If you’re an infrastructure dweeb, it’s hard to drive past an electrical substation and not appreciate the engineering involved in building something like that. A moment’s thought will also make it hard to miss just how vulnerable a substation is to attack, especially those located way out in the hinterlands. And now we’re learning that late year, someone in Pennsylvania noticed this vulnerability and acted on it by attacking a substation with a commercial drone. Rather than trying to fly explosives over the substation fence, the attacker instead chose to dangle a copper wire tether under the drone, in an attempt to cause a short circuit. The attempt apparently failed when the drone crashed before contacting any conductors, and the attacker appears to have been ignorant of the extensive protective gear employed at substations that likely would have made a successful attack only a temporary outage. But it still points to the vulnerability of the grid to even low-skill, low-cost attacks.
We’ve probably all had the experience of using someone’s janky app and thinking, “Pfft! I could write something better than this!” That’s what a bunch of parents of school-age kids in Sweden thought, and they went ahead and did exactly that. Unfortunately, it didn’t turn out quite the way they expected. The problem app was called Skolplattform, which was supposed to make it easy for Stockholm’s parents to keep track of their kids’ progress at school. The app, which cost 1 billion Swedish Krona to develop, is by all accounts a disaster. But some frustrated parents managed to reverse engineer the API and build a new, better one on top of it. This resulted in Öppna Skolplattformen, an open-source app that actually works. Not to be upstaged, the city of Stockholm accused the parents of cyber crimes and data breaches. They also engaged the parents in an “API war”, constantly changing their system to nerf the new app and forcing the parents to rewrite it. In the end, the parents won, with Stockholm changing its position after a police report found that all data being accessed were voluntarily made public by the city. But it’s still a cautionary tale about the dangers of one-upping The Man.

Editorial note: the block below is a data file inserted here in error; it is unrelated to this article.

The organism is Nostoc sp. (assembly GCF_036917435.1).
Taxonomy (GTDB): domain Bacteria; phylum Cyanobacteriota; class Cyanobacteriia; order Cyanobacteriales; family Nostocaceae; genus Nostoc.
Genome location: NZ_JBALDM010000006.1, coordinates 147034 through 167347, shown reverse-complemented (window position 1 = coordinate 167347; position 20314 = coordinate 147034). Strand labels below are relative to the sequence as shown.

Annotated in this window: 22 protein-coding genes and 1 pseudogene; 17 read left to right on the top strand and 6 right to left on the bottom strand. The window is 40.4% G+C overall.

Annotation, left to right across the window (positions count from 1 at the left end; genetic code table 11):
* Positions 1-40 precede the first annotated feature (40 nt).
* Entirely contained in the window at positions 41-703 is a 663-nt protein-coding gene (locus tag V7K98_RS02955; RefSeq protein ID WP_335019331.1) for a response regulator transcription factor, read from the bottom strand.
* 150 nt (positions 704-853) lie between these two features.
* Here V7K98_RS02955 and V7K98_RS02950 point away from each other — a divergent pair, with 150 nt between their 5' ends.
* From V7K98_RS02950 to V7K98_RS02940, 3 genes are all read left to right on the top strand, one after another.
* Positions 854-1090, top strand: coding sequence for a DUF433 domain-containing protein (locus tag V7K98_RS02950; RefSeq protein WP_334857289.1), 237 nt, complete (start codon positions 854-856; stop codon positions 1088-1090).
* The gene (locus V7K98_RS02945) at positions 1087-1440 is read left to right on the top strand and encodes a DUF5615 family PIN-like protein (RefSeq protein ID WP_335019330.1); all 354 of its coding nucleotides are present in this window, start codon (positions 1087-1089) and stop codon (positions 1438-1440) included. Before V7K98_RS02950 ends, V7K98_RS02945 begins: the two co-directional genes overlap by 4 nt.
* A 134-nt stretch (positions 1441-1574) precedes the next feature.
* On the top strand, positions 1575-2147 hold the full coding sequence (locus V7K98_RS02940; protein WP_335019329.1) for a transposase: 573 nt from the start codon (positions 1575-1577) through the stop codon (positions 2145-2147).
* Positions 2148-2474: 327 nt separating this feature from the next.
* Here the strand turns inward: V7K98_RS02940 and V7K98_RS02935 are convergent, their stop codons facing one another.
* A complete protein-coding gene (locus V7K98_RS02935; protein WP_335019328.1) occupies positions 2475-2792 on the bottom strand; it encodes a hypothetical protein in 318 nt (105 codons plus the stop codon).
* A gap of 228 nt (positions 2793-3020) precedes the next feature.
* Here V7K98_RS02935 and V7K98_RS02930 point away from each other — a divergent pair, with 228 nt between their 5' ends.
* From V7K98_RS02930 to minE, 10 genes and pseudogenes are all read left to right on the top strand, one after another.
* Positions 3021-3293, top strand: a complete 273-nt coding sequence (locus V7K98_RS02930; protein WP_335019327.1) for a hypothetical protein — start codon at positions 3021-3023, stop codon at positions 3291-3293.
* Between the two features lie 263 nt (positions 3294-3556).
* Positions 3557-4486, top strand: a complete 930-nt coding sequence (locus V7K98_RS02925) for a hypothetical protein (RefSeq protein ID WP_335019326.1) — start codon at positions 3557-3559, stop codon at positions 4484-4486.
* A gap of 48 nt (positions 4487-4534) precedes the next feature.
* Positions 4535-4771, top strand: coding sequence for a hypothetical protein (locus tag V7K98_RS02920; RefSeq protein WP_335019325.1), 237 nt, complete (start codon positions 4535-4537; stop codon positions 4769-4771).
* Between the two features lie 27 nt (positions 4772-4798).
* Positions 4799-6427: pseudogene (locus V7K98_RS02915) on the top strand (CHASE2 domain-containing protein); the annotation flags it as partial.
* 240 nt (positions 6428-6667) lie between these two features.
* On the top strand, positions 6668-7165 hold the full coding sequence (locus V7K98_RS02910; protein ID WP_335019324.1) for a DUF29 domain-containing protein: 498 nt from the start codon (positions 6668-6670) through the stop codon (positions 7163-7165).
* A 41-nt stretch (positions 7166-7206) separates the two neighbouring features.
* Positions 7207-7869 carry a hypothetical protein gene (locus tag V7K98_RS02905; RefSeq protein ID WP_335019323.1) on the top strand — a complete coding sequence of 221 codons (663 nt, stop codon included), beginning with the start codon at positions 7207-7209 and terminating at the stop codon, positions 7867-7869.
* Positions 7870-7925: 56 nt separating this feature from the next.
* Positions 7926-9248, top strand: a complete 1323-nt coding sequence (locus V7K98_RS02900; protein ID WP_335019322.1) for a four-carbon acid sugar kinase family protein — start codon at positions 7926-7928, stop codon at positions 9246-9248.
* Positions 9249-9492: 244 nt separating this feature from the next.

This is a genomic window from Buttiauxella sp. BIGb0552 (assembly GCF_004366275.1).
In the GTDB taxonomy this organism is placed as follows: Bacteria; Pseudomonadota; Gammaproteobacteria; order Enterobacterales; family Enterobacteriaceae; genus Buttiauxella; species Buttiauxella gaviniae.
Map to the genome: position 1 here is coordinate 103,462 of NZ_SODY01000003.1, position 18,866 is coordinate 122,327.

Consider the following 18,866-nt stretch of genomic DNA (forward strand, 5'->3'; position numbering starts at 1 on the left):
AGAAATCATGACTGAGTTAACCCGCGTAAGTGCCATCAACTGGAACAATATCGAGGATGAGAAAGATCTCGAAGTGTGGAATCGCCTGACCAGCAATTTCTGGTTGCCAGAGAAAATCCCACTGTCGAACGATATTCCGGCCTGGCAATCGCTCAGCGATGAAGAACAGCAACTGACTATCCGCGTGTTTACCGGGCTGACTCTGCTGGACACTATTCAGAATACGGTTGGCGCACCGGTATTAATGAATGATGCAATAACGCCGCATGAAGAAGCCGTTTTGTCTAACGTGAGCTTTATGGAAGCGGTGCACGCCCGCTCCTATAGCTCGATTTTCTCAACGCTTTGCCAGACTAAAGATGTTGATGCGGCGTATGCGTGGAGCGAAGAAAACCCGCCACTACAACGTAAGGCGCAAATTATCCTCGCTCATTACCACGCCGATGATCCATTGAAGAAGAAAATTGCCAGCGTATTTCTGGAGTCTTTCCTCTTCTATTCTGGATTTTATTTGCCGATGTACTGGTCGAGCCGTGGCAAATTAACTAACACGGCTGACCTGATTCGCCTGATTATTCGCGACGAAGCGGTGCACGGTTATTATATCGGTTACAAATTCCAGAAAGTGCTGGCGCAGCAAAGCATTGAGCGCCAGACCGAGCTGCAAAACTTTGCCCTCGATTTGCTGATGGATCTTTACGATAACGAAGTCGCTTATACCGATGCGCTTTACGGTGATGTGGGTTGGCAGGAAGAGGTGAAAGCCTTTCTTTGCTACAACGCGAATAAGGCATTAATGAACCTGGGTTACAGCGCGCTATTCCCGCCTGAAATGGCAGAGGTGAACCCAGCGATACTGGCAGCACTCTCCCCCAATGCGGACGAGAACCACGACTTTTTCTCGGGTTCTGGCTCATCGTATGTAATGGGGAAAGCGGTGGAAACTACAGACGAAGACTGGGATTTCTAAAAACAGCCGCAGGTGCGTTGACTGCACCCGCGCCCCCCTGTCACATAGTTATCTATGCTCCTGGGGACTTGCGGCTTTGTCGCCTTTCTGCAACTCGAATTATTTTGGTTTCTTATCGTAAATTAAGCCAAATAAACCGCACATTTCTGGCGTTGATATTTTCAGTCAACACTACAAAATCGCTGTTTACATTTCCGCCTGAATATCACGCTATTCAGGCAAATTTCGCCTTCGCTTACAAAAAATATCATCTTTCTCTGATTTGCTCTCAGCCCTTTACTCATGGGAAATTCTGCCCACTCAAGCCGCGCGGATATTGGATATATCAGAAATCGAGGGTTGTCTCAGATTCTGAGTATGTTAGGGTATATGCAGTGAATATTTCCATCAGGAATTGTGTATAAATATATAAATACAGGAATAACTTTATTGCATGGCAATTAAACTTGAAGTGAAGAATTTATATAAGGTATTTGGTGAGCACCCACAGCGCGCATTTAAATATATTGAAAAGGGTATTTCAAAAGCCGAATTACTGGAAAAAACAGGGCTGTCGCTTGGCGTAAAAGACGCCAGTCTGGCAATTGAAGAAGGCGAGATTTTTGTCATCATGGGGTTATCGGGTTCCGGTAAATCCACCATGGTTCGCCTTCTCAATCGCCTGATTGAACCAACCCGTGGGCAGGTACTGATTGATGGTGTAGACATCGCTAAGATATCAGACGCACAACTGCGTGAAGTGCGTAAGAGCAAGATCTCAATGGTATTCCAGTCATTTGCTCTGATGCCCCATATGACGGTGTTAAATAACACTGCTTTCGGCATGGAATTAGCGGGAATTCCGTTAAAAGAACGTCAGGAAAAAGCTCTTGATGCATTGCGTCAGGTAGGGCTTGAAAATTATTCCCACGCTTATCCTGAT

Sam Battles is in a bit of a moral bind, and it’s something that others in our community may run into. Sam is perhaps better known as “Look Mum, No Computer” on YouTube, and as the proprietor of the “This Museum Is (Not) Obsolete” showcase of retro technology in England. He’s also an avid builder of analog synthesizers, including a world-record synth with a thousand oscillators called the “Megadrone.” He’d like to tackle another build to try to break his own records, but in a time of fragile supply chains and other woes too numerous to mention, doing so would likely require the world’s entire supply of some components. Hence the dilemma: do any of us as hobbyists have a moral obligation to tread lightly when it comes to component selection? It’s an interesting question, and one that’s sure to engender strong opinions, which of course we encourage you to share in the comments section. Please just try to keep it civil.
Remember wardriving? If you were around in the early days of the 802.11 standard, you’ll probably recall how wardriving was a popular way to find open-access WiFi hotspots. While today we call using other people’s computers “The Cloud,” back then it was often the only way to get a connection. You’d think that wardriving would have been killed off by the pervasive connectivity of cell phone networks, but that’s hardly the case, at least for security research purposes. A security researcher built a warwalking rig into a backpack and toured neighborhoods in Tel Aviv, and discovered that 44% of people used their cell phone number as their WiFi password. He did this by collecting 5,000 password hashes and using a GPU cracking tool called hashcat to look for passwords matching the Israeli phone number schema, of which there were 2,200. A further comparison of the non-cell-number hashes against the rockyou.txt list of common passwords led to another 900 passwords. So perhaps you should reconsider your approach if you’re using a password like these.
And finally, a little trip down computer memory lane for any Microsoft employees who were onboarded in the early 1990s. Chances are good that they needed to endure this 1994 orientation film that covers the history of Microsoft and the glories of working in Redmond in the pre-Windows 95 days. Aside from the usual snark that attends glimpses of haircuts and fashions back in the olden times, the film is an interesting glimpse into where Microsoft saw itself in the developing computer culture. There are some dubious parts, like claiming — perhaps inadvertently — that Bill Gates and Paul Allen invented languages like Basic, Fortran, and Cobol. But it’s still pretty cool to look at what things were like at Microsoft before it became the behemoth it is today.